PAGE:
Chinese-Canadian designer Izzy Du may be a fresh face in the fashion industry, but she has already been making waves with the sustainable puffer pieces she creates at her eponymous label. Since graduating from the Royal Academy of Fine Arts Antwerp last year, she has released her first runway collection, Provenance, and a ready-to-wear line titled Izzy Du/Lifeline.
Recognisable for their voluminous organic forms, Du’s pieces feature dramatic shapes and subtle detailing. As the designer puts it, the concept behind her first runway collection can be described as “totem beings in a pellucid world of magnificent landscapes and aerial beauty”. When set against clear skies and rocky terrain, her designs look all the more futuristic. The rawness of natural landscapes is, in fact, one of her biggest inspirations.
Playful as they are serious, Du’s garments have a lot of character. Throughout the process of establishing her label, she shares that she made it a point to place sustainability at the heart of her business.
When discussing the responsibility that young designers now have to shape an eco-friendly fashion industry, Du says: “It’s easy to feel your actions are inconsequential in the big picture when starting out as a small brand. But any positive impact, great or small, matters.”
The designer also notes that sustainability isn’t one big, loud move. Rather, it’s an accumulation of micro changes made at every production stage that forms a sustainable process. Sharing the brand’s approach, Du highlights the use of new and upcycled materials in her runway and ready-to-wear lines.
Instead of non-biodegradable synthetics with a heavy chemical production process, Du’s puffers are stuffed with down feathers and covered in waterproof, recycled polyamide. Other materials found in her collections are cotton, silk, and a water-repellent, bi-stretch polyamide tech fabric for comfort and breathability.
Meanwhile, minimal packaging materials and online orders are shipped in recyclable mailers instead of heavy cardboard boxes. Currently, some of Du’s best selling items include her Halo and Fury puffers. Microgravity pants that sport a wide balloon-leg silhouette and X-shaped tank tops are also popular pieces found on her website that might prove more suitable for Singapore-based customers.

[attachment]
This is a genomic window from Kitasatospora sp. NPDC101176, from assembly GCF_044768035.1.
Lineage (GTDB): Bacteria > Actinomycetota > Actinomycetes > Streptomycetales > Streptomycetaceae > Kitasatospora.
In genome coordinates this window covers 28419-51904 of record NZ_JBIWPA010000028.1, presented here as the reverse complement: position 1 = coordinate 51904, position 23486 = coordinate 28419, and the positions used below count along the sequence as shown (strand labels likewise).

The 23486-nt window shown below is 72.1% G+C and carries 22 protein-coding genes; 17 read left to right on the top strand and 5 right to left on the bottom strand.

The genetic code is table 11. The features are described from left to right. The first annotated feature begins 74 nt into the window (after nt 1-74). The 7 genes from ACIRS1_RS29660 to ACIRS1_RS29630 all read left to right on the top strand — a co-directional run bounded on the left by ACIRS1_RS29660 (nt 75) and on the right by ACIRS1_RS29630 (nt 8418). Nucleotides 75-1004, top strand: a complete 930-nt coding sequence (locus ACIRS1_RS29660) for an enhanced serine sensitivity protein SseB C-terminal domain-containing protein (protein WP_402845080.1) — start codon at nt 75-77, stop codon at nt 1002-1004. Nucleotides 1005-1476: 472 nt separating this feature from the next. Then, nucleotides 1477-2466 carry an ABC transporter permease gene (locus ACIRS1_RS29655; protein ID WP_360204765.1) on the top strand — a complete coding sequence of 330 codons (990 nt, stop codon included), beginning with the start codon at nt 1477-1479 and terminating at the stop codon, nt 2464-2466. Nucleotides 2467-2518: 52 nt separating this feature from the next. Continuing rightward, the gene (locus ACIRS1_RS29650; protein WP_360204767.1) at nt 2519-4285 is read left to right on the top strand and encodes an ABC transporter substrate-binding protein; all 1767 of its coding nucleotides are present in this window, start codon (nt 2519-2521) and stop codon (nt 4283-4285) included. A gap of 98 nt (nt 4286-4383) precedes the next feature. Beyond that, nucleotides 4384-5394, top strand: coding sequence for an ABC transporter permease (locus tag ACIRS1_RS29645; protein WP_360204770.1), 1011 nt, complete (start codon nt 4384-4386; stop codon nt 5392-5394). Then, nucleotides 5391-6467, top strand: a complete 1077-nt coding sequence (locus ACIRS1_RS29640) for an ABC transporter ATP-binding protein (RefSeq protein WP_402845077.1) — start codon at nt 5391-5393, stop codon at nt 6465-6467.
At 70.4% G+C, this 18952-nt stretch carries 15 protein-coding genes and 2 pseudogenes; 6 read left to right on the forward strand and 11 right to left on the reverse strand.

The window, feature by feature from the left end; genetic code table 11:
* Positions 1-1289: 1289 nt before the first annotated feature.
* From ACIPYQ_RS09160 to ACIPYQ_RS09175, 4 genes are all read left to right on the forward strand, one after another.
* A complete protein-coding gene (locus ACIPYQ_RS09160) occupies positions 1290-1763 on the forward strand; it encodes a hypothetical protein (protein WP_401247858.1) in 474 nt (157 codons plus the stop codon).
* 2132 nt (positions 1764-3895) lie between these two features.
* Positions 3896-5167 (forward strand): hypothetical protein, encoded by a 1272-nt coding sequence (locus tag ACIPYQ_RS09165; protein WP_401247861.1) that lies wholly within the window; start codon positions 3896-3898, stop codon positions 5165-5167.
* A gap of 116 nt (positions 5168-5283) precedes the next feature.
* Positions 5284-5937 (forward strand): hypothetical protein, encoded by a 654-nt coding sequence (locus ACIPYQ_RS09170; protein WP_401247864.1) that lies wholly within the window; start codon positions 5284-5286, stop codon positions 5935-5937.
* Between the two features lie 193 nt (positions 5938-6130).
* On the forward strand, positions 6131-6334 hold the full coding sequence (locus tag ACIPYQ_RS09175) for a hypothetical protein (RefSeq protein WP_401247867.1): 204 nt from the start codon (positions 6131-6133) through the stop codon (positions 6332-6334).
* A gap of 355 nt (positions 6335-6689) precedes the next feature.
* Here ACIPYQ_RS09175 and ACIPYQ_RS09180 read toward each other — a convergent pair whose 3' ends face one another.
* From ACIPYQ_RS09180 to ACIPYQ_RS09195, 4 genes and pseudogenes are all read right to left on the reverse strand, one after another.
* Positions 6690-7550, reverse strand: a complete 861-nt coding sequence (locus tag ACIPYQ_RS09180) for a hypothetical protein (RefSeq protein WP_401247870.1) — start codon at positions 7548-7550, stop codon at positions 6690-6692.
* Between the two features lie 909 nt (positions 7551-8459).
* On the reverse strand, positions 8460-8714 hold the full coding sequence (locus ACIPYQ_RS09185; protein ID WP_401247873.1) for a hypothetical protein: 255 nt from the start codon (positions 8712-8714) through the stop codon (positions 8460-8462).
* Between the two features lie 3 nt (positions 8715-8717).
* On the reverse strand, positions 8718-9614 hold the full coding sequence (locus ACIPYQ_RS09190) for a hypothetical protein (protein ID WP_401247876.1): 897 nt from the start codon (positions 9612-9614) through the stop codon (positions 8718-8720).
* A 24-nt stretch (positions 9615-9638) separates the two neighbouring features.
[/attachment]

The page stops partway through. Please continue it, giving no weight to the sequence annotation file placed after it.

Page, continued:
It comes as no surprise, then, that the designer envisions garments embedded with wearable technology for a sustainable future. Ideally, they can eliminate the built-in obsolescence within the nature of clothing and slow down the industry’s fast-paced cycle.
“I have been working on an idea for wearable energy for two years now. It’s an endeavour that will take a few more years until fruition,” says Du. “Essentially it’s a smart garment with dynamic functionality that can be activated when needed and imperceptible otherwise.”
“It’s easy to feel your actions are inconsequential when starting out as a small brand. But any positive impact, great or small, matters.”
As for what’s next? The London-based designer is preparing a show room for the brand’s wearable line come January during Paris Men’s Fashion Week 2023. A few collaborations are under way too.
With plans to work on her brand during the holidays, Du adds that it’s important to take moments to rest and breathe. After all, there are always highs and lows when we’re pursuing our passions, but that’s where we find the happiness that sustains us.